Touch Project – Haitian and Cheryl

This idea came from a dream where I was kidnapped and was being suffocated: as i was passing out, I was hoping there’s something on my clothes which I can use to send a message for help. I developed this idea a bit more after I woke up: it should be something unnoticeable and the user can use it without being noticed. So I thought of using morse code through the sense of touch. It could be preset to connect to a phone number and you can either use for urgency or just use it as a secret language with your friend.

After I talked to Haitian more about this idea, we developed this idea more in terms of design. We want it to make it portable and multifunctional (in terms of how you wear it) so that the user could personalize it more. We wanted to separate the technical part and the design part in terms of components so it could be easily made into a kit to make it more fun, more personalized, and more safe in a sense.

The circuit and coding was in the end pretty straight forward, but we did spent quite some time in figuring out 1) what sensor we should use 2) should we use analog and digital input or both. And we were basically trying different combinations with these two topics and see which works the best and is the most feasible. A few sensors we tried to use: touch sensor, force sensitive sensor and capacitive sensor. Touch sensor turned out to be a little too bulky for our purpose and the design and could include a lot of unwanted touch into processing though it worked pretty well. Capacitive sensor would fit the purpose well but probably because we don’t understand well about it and didn’t have much time to play with it, it was a little buggy. We end up using force sensitive sensor as it could function as a touch sensor but is more light-weight and doesn’t take in all the unwanted touches.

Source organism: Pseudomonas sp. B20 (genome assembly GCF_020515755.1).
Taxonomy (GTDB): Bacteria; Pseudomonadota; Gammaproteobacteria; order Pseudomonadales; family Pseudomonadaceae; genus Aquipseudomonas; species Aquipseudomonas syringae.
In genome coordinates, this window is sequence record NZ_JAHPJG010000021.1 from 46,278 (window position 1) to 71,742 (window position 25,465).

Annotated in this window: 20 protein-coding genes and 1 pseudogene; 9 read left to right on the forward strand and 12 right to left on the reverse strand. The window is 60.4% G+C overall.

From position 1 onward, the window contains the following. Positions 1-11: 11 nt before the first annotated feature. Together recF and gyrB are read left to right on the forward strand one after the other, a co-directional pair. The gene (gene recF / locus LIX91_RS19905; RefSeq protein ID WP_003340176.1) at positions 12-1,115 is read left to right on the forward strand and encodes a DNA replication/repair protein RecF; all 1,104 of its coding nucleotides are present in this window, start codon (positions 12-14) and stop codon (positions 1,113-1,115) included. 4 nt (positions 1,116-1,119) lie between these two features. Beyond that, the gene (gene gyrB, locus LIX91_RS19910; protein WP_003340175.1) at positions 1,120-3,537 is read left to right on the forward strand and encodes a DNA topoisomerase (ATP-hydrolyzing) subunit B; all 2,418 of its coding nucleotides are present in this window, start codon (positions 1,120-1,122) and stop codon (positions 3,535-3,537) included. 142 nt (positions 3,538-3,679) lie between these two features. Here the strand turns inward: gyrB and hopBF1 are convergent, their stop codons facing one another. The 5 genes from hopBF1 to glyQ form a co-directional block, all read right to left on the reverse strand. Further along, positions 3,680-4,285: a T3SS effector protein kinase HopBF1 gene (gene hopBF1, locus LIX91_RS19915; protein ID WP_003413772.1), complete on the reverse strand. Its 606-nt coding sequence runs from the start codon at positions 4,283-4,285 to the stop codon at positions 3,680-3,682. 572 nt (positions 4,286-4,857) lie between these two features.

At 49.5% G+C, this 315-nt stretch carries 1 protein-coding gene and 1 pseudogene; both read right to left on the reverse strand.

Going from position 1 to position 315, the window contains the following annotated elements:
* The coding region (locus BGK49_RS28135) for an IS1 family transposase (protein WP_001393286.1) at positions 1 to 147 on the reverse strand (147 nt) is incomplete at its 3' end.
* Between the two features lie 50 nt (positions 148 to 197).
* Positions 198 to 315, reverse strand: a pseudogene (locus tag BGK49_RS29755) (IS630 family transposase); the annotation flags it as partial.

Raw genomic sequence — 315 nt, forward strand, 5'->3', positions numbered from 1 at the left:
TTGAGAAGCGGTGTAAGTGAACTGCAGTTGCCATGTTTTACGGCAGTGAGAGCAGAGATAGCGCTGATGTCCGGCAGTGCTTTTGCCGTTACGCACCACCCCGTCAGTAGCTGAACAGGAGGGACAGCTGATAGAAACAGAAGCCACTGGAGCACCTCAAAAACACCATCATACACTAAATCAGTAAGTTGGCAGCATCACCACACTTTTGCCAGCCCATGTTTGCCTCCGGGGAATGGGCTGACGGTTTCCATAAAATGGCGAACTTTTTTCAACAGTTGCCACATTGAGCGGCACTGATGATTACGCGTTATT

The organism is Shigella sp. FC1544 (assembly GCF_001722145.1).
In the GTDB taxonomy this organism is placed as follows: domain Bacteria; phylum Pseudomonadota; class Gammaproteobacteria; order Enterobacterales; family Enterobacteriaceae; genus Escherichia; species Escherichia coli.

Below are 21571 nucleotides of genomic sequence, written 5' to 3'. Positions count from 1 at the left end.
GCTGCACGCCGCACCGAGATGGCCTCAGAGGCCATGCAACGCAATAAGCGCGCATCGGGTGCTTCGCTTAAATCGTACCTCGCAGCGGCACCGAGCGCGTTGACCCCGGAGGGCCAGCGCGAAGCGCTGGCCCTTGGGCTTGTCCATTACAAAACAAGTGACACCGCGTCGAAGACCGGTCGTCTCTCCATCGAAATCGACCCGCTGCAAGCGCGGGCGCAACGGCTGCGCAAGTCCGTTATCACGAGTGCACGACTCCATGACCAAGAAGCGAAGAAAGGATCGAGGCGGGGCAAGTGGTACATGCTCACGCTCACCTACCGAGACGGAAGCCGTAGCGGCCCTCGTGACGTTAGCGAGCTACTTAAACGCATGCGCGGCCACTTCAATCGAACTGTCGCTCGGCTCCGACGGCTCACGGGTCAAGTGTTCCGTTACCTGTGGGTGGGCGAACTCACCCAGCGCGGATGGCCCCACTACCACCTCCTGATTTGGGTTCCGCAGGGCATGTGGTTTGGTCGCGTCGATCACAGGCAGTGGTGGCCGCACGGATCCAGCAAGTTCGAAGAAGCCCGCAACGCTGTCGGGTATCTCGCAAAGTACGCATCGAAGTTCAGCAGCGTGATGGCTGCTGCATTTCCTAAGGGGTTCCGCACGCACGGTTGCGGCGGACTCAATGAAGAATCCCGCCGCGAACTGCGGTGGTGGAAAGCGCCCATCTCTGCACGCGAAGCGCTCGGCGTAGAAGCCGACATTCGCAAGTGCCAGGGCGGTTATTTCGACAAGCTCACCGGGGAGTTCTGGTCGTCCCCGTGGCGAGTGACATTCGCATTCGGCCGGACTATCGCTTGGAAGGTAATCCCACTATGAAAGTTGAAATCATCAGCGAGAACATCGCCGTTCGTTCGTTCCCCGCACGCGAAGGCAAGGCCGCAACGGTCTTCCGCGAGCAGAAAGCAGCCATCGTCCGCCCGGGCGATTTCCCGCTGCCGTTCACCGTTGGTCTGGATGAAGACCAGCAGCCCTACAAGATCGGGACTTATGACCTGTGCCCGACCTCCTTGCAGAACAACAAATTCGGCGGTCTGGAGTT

The struggle with had with the choice between digital and analog really comes down to how the software process the interaction: through the force it’s sensing or the time the sensor is being pressed. Although analog input seems to be more accurate and sensitive, there’s trickier when it’s on clothing and when one’s panicking. While using digital, therefore time, is more straight-forward.

I think to go further with this project, there are two main things we can work on: 1) make it wireless and translate the code – because of time, we didn’t really had time to figure out the whole sending a text message part; it could be more feasible too if we could add another program before the message to phone that translate morse code into words 2) optimize the components used to make it as simple and lightweight as possible.

(with force sensitive sensor)

(experimenting with capacitive sensor)

(experimenting with touch sensor)

(we tried to use motor as an output just to inform the user, but decided that we really don’t want to catch any attention with the output)(the design)

(the part with all the circuit and components that’s hidden behind the design)

 

const unsigned long TIMEOUT = 10000000ul;
const int presspin = 9;
unsigned long duration = 0;

void setup()
{
  Serial.begin(9600);
  pinMode(presspin, INPUT);
}

void loop()
{
  duration = pulseIn(presspin, HIGH, TIMEOUT);

  if(duration > 0){
     // Serial.println(duration);
  }

    if(duration > 5000 && duration < 200000){
      Serial.print(".");
      //Serial.print(duration);
      }else if(duration > 200000 && duration < 600000){
        Serial.print("-");
        //Serial.print(duration);
        }else if (duration > 600000){
          Serial.print("n");
          //Serial.print(duration);
          }
}

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